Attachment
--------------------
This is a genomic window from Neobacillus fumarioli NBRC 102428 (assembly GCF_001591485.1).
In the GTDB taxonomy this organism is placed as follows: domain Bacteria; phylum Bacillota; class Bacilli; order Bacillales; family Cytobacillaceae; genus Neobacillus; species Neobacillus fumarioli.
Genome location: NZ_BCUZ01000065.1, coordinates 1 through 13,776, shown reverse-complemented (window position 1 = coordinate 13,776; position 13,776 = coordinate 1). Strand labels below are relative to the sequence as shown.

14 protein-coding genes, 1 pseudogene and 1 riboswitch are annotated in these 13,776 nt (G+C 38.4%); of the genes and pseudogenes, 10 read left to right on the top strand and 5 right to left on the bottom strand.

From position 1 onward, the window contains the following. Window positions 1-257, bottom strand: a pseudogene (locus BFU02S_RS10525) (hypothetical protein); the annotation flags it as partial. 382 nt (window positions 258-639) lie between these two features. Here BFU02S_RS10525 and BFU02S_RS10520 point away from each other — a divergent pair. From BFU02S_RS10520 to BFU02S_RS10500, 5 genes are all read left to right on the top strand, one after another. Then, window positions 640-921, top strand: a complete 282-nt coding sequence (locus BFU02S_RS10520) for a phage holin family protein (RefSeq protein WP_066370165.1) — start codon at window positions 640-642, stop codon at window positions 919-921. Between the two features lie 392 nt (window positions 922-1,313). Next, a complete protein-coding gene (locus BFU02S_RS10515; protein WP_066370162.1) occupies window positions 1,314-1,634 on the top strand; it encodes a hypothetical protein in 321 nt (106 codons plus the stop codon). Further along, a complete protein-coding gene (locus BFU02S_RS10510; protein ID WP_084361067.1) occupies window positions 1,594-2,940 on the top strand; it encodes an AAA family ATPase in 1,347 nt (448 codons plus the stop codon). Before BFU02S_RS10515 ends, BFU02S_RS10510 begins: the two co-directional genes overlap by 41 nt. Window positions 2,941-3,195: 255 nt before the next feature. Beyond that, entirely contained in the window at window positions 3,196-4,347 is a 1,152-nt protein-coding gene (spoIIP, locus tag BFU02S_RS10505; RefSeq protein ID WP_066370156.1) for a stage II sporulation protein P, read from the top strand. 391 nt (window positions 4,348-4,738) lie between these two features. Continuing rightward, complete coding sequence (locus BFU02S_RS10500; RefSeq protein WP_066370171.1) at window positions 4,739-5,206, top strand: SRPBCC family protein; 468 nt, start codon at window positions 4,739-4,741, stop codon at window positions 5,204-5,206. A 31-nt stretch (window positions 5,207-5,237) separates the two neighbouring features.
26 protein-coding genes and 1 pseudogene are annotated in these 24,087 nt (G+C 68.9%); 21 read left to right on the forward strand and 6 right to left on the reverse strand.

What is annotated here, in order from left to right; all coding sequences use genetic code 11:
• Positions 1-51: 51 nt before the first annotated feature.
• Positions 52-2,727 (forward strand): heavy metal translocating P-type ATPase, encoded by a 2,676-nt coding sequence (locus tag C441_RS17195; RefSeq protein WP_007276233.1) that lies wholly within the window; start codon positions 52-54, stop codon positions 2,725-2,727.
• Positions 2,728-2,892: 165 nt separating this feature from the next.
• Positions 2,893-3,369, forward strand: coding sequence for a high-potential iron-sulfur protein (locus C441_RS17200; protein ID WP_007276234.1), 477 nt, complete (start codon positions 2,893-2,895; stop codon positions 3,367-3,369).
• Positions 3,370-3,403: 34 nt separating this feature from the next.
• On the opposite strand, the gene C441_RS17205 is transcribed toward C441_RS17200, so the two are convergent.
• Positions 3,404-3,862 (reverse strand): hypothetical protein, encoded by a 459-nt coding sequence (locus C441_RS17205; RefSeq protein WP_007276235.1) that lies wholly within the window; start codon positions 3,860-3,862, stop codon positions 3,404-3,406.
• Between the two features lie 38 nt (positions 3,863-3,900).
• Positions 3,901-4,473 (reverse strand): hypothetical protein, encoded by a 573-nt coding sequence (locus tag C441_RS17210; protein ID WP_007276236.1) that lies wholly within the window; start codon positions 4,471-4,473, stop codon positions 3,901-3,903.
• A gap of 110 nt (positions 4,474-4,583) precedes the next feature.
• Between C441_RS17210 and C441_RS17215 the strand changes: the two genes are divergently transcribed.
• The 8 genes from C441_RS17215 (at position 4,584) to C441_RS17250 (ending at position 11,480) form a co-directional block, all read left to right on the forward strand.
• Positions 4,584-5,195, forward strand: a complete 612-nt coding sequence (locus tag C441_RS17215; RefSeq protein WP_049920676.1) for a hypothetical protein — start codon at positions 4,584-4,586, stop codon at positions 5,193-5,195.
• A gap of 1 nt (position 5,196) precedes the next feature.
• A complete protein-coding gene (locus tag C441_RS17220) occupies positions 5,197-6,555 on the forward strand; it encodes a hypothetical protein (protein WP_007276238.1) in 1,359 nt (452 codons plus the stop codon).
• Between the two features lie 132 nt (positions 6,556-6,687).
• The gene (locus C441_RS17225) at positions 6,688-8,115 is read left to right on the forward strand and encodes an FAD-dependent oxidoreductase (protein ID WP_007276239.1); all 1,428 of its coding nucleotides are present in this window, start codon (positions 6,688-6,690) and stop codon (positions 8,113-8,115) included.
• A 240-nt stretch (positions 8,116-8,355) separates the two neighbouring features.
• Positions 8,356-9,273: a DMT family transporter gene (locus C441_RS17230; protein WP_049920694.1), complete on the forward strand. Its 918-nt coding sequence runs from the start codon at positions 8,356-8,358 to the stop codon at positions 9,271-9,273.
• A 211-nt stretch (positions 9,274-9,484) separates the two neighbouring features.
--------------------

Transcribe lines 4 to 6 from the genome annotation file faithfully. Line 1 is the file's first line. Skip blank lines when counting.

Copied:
14 protein-coding genes, 1 pseudogene and 1 riboswitch are annotated in these 13,776 nt (G+C 38.4%); of the genes and pseudogenes, 10 read left to right on the top strand and 5 right to left on the bottom strand.

From position 1 onward, the window contains the following. Window positions 1-257, bottom strand: a pseudogene (locus BFU02S_RS10525) (hypothetical protein); the annotation flags it as partial. 382 nt (window positions 258-639) lie between these two features. Here BFU02S_RS10525 and BFU02S_RS10520 point away from each other — a divergent pair. From BFU02S_RS10520 to BFU02S_RS10500, 5 genes are all read left to right on the top strand, one after another. Then, window positions 640-921, top strand: a complete 282-nt coding sequence (locus BFU02S_RS10520) for a phage holin family protein (RefSeq protein WP_066370165.1) — start codon at window positions 640-642, stop codon at window positions 919-921. Between the two features lie 392 nt (window positions 922-1,313). Next, a complete protein-coding gene (locus BFU02S_RS10515; protein WP_066370162.1) occupies window positions 1,314-1,634 on the top strand; it encodes a hypothetical protein in 321 nt (106 codons plus the stop codon). Further along, a complete protein-coding gene (locus BFU02S_RS10510; protein ID WP_084361067.1) occupies window positions 1,594-2,940 on the top strand; it encodes an AAA family ATPase in 1,347 nt (448 codons plus the stop codon). Before BFU02S_RS10515 ends, BFU02S_RS10510 begins: the two co-directional genes overlap by 41 nt. Window positions 2,941-3,195: 255 nt before the next feature. Beyond that, entirely contained in the window at window positions 3,196-4,347 is a 1,152-nt protein-coding gene (spoIIP, locus tag BFU02S_RS10505; RefSeq protein ID WP_066370156.1) for a stage II sporulation protein P, read from the top strand. 391 nt (window positions 4,348-4,738) lie between these two features. Continuing rightward, complete coding sequence (locus BFU02S_RS10500; RefSeq protein WP_066370171.1) at window positions 4,739-5,206, top strand: SRPBCC family protein; 468 nt, start codon at window positions 4,739-4,741, stop codon at window positions 5,204-5,206. A 31-nt stretch (window positions 5,207-5,237) separates the two neighbouring features.
26 protein-coding genes and 1 pseudogene are annotated in these 24,087 nt (G+C 68.9%); 21 read left to right on the forward strand and 6 right to left on the reverse strand.